School of Education
Call for Third-Party Comment
Submission Deadline: April 27, 2021
On May 25-26, Westminster College will host an accreditation visit by the Association for Advancing Quality in Educator Preparation (AAQEP). In preparation for the visit, the AAQEP Quality Review Team is soliciting public comment about the quality of educator preparation provided by Westminster College. All comments must be submitted by April 27, 2021 through the AAQEP website:
About the School of Education
Westminster College's School of Education prepares students to become dedicated educators who will teach, inspire, and lead future generations. Program curriculum is rooted in global learning and social justice—you will actively seek new perspectives, cultivate a sense of social responsibility, and act towards greater equity.
Graduates of the School of Education will leave Westminster prepared to be responsive to students from diverse backgrounds and of diverse learning styles. Practical experiences you participate in during your studies will give you the opportunity to learn through doing—at Westminster, your education is much more than what can be found in the confines of a textbook or in the instruction you receive in the classroom.
Welcome to Westminster College School of Education (SOE).
We are leading the way in preparing the next generation of leadership for the changing landscape of education. We believe in the power of education to promote social change in building healthy, vibrant communities. As such, we have created a range of stimulating and challenging learning experiences aimed at preparing highly dedicated students for important education leadership roles. In our programs, students engage in signature practices that weave throughout the curriculum, pedagogy, assessments, and a wide variety of field and clinical experiences. Central to these practices are community engagement, critical thinking, progressive pedagogical practices, and global learning, which are demonstrated in students' capstone projects.
The diversity of our programs reflects the varied educational settings in which learning occurs, including schools, communities, and natural outdoor spaces. Teachers need to be responsive to diverse learners who are able to inspire students to think critically and creatively as active, engaged learners. Beyond the classroom, educators learn in field and clinical experiences that begin early in their program and continue through program completion. Faculty encourage educators to go beyond classroom teachers to be important advocates and change agents to ensure access to learning for all learners. We prepare educational leaders for a variety of community settings addressing significant societal issues on local, national, international, and global levels (e.g., education for social justice; critical pedagogy; teaching English for English Language Learners; issues of access, equity, and inclusion; and outdoor education leadership, diversity, and the environment).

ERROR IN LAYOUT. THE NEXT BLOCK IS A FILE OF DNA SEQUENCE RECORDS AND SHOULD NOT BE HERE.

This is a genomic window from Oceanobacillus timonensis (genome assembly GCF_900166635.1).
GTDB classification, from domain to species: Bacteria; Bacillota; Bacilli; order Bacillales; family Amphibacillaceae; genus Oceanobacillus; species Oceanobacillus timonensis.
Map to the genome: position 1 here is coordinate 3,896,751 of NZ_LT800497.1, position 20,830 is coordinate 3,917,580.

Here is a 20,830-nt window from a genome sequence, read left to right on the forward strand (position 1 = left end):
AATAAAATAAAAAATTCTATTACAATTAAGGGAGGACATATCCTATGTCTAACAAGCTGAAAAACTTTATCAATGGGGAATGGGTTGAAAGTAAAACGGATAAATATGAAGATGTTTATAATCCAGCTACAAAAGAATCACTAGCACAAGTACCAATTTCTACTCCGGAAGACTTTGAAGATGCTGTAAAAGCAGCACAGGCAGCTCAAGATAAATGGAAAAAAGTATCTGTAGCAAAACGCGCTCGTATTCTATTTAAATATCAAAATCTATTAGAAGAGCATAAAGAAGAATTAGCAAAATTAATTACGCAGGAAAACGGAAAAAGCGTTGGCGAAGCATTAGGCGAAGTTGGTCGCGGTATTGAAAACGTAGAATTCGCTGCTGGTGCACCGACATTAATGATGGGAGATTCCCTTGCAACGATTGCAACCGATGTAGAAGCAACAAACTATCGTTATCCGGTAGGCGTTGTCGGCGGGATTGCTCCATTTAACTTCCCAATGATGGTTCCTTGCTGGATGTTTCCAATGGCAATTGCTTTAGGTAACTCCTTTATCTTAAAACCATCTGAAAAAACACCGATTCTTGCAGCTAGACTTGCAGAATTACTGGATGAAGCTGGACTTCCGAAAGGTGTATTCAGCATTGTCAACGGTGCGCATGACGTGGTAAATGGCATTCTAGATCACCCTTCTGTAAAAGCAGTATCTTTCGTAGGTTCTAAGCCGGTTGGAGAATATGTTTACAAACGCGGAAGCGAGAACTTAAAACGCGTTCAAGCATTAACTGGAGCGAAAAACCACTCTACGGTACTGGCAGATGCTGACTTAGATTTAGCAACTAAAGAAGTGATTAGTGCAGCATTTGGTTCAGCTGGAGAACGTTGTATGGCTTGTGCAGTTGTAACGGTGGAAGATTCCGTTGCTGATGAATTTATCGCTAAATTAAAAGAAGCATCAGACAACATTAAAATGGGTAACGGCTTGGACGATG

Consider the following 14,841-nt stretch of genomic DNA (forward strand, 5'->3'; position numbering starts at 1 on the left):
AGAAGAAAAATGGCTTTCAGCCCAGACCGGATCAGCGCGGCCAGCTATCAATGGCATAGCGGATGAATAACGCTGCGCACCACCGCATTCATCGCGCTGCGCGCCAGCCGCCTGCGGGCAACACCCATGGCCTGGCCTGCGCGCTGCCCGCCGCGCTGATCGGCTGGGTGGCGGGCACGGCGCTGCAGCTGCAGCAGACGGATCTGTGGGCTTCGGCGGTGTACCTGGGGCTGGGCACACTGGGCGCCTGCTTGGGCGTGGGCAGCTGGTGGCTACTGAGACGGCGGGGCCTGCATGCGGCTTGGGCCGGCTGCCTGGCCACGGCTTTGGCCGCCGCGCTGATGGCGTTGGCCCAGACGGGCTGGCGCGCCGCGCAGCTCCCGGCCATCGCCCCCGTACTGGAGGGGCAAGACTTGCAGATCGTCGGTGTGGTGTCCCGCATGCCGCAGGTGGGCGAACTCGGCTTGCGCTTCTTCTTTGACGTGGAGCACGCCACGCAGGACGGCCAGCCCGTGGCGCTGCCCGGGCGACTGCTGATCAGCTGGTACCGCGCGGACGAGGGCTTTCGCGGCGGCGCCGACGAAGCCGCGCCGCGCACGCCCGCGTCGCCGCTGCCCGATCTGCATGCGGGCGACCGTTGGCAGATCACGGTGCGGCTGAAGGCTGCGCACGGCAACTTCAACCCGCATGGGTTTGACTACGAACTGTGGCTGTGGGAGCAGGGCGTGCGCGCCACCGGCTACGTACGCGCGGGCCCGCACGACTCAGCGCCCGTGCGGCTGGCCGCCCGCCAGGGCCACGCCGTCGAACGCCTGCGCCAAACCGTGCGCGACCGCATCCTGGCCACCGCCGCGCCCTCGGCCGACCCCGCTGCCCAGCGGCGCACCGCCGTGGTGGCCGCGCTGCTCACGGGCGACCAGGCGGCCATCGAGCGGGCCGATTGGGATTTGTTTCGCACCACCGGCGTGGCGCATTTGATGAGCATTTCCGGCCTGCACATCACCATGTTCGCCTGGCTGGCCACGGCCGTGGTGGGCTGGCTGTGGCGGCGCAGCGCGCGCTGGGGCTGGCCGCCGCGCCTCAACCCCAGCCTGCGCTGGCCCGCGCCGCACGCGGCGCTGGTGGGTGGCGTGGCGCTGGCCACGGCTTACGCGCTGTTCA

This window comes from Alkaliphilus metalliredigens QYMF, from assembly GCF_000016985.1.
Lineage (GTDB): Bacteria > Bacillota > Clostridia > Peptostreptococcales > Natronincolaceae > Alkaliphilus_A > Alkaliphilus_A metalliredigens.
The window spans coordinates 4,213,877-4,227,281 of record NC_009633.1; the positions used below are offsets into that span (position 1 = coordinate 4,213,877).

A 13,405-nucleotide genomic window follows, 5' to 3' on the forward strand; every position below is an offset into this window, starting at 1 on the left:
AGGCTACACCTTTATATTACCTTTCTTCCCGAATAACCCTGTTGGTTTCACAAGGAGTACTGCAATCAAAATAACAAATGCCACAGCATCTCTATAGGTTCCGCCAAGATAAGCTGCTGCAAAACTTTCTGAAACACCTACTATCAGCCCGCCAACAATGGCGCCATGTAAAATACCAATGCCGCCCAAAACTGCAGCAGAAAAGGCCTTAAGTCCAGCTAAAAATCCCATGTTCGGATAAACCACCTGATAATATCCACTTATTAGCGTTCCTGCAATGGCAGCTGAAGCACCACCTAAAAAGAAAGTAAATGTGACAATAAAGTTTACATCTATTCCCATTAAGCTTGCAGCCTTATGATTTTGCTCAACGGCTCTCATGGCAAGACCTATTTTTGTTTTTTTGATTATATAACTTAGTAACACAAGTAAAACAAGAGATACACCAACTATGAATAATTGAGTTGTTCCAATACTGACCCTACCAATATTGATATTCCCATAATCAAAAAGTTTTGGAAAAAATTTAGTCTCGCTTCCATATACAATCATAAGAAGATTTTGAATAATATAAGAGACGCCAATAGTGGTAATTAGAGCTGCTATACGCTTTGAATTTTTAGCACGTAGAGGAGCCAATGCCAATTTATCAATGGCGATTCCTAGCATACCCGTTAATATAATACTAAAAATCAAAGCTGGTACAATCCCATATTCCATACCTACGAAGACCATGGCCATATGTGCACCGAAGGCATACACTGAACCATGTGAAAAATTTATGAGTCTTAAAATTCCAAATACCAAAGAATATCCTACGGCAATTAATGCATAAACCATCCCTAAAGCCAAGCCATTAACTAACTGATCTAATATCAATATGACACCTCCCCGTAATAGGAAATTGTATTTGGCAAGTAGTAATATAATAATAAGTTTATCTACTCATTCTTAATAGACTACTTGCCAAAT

It is with great anticipation that we prepare the next generation of leadership to bring about significant social change in our commitment to building healthy, educated communities. We hope you are one of them!
Melanie Agnew, EdD
Dean, School of Education
To prepare and inspire the next generation of innovative leadership for a range of educational contexts.
To be a leading school of education recognized for living our shared values, and our commitment to community engagement through teaching, learning, scholarship, and service.
Access, Equity, and Inclusion
Access to education is a basic human right. The School of Education's educational policies ensure that all people have equal opportunity to participate in education that promotes the highest quality outcomes for all regardless of their social class, ethnicity, physical abilities, religious beliefs, cognitive abilities, political views, gender identification, or sexual orientation.
Diversity reflects the uniqueness and beauty of humanity. The School of Education recognizes and values differences across the spectrum of individual and group identities and, in so doing, enriches itself, its students, and its community. Learning about the origins, traditions, cultures, values, attitudes, ideas, and perspectives that exist among us is necessary to promote positive, healthy communities.
Global learning requires that we understand the interdependencies of global systems and how these systems impact individual actors within contexts. This means actively seeking new perspectives that will strengthen our relational thinking so that we can cultivate a sense of personal social responsibility and take effective action.
Social justice is based on the concepts of human rights and equality, viewing all people as deserving equal economic, political, and social rights and opportunities. The School of Education designs curriculum to promote learning that is focused on developing awareness of how, when, where, and why social structures are inequitable. It is expected that this learning will result in taking action toward greater equity.